EPA regulations do not apply to privately owned wells, although some states do regulate private wells. As a result, the 43 million Americans who get their water from private wells are responsible for ensuring that their tap water is safe from contaminants. If you have a well, you should take steps to protect it and have the water tested annually to make sure your water is safe from harmful germs and chemicals. A local health department or well water system professional may also provide assistance on well maintenance, new well construction, and water quality testing. CDC’s Safe Water for Community Health (Safe WATCH) program also helps health departments reduce harmful exposures from wells and other private drinking water systems.

a kitchen sink faucet

Water System Challenges

Drinking water systems in the United States are up to 100 years old in some places. Cracked pipes, water main breaks, and other age-related issues increase the chance for germs or chemicals to get into the water and can lead to boil water advisories. The American Water Works Association has estimated that it will cost nearly $1 trillion in the next 25 years pdf icon[PDF – 37 pages]external icon to repair and expand our drinking water systems to meet the demands of a growing population. Other challenges include warming temperatures, which can affect our water supply, and contamination of water sources with harmful chemicals and toxins.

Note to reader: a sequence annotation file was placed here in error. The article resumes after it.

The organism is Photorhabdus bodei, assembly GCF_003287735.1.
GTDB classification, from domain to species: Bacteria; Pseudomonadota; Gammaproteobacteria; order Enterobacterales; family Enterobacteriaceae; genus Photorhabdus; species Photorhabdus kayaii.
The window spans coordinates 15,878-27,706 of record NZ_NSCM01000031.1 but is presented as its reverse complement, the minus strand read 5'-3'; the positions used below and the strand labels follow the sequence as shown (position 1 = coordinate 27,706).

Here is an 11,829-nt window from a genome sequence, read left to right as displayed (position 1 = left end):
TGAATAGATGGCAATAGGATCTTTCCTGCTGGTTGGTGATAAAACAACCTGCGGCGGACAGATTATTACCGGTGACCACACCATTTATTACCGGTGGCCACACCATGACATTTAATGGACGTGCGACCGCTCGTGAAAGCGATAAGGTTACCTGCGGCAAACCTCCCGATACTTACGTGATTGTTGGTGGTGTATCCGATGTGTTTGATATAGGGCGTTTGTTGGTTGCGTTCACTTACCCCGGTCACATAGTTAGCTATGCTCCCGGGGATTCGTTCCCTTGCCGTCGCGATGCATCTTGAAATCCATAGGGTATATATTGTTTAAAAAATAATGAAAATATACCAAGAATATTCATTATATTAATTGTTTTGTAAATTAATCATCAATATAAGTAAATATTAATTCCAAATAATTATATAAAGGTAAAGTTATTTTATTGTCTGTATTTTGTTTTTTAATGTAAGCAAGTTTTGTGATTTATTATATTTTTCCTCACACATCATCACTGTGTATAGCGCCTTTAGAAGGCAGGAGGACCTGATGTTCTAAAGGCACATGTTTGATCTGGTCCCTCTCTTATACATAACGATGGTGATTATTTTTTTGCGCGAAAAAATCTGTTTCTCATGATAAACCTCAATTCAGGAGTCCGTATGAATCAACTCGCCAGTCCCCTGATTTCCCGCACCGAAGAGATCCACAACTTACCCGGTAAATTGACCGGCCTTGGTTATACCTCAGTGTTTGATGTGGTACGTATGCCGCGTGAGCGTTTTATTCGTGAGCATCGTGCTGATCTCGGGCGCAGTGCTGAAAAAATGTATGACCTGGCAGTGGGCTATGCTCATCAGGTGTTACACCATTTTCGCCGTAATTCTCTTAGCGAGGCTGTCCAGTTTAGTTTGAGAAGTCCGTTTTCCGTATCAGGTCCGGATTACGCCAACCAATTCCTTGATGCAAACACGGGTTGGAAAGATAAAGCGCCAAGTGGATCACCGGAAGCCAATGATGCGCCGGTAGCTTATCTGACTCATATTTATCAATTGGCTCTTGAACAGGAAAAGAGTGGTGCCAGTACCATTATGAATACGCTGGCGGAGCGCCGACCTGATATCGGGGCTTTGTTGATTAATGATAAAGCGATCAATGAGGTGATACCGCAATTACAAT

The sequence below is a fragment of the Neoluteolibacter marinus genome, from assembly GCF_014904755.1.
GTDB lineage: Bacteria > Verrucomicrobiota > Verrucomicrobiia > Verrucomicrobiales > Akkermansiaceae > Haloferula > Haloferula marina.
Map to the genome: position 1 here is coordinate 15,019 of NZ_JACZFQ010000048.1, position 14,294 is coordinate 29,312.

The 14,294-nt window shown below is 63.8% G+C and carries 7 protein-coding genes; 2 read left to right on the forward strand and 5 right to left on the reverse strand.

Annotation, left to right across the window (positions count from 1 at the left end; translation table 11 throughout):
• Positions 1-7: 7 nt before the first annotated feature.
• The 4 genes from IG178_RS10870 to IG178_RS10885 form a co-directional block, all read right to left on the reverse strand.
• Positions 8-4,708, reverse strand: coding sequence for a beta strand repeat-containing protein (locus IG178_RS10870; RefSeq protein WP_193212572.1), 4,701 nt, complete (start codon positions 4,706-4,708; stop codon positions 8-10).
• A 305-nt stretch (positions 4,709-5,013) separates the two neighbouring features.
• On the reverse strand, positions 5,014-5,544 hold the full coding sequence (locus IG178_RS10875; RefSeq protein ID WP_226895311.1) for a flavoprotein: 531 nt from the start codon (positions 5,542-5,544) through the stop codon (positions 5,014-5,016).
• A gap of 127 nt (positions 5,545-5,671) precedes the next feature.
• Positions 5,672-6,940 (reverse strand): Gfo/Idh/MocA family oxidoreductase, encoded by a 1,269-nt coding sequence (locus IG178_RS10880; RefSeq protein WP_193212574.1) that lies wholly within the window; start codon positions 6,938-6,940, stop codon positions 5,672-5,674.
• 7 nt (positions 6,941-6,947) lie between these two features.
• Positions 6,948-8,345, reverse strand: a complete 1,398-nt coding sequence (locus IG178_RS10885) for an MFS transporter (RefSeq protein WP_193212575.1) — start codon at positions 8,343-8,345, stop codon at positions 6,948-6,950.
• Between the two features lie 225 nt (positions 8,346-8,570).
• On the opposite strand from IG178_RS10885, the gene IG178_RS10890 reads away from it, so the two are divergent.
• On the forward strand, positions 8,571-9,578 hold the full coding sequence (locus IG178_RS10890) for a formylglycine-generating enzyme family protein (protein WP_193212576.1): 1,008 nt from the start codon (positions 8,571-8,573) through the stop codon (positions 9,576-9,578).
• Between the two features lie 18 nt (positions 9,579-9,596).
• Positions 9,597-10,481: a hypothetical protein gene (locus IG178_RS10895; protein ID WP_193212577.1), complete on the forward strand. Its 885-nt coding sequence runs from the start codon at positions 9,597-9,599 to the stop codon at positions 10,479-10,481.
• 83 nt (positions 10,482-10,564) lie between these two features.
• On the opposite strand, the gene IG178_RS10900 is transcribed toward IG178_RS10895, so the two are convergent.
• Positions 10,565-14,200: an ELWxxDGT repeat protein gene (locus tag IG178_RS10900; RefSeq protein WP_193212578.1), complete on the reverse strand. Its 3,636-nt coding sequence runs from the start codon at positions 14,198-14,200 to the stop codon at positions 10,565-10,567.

What CDC Is Doing

CDC works to address these drinking water challenges through its water-related research, prevention, and policy activities and programs, including the following:

Research on Health Impacts

  • Providing support for state, local, and tribal health officials to investigate, report, and prevent illnesses associated with drinking water.
  • Estimating the number of waterborne illnesses, emergency department visits, hospitalizations, deaths, and direct healthcare costs.
  • Evaluating the health impacts and water quality associated with low pressure events in the distribution systems of public water systems.
  • Developing improved laboratory methods for sampling, testing, and monitoring water quality.

Preventing Waterborne Disease and Protecting Public Health

  • Developing guidance to ensure the safety of building water systems and devices after a prolonged shutdown.
  • Working with EPA, state and local health agencies, and other partners to provide guidance on drinking water policy and research priorities.
  • Working with national partners to provide technical assistance, training, and guidance on improving safe drinking water programs.
  • Conducting surveillance for waterborne disease outbreaks associated with drinking water.
  • Developing training for health department programs on how to strengthen services to people who use wells, cisterns, springs, and other private drinking water systems not covered by the Safe Drinking Water Act.
  • Developing tools and resources to respond to water-related emergencies.
  • Supporting public health agencies to strengthen their drinking water programs and address problems with wells and other private drinking water systems.
  • Applying study findings to improve waterborne disease prevention outreach, education, policies, and practices.
  • Improving water quality data to identify risks, prevent exposures to harmful contaminants, and address community concerns.
  • Providing national leadership on community water fluoridation practice.
Page last reviewed: April 21, 2020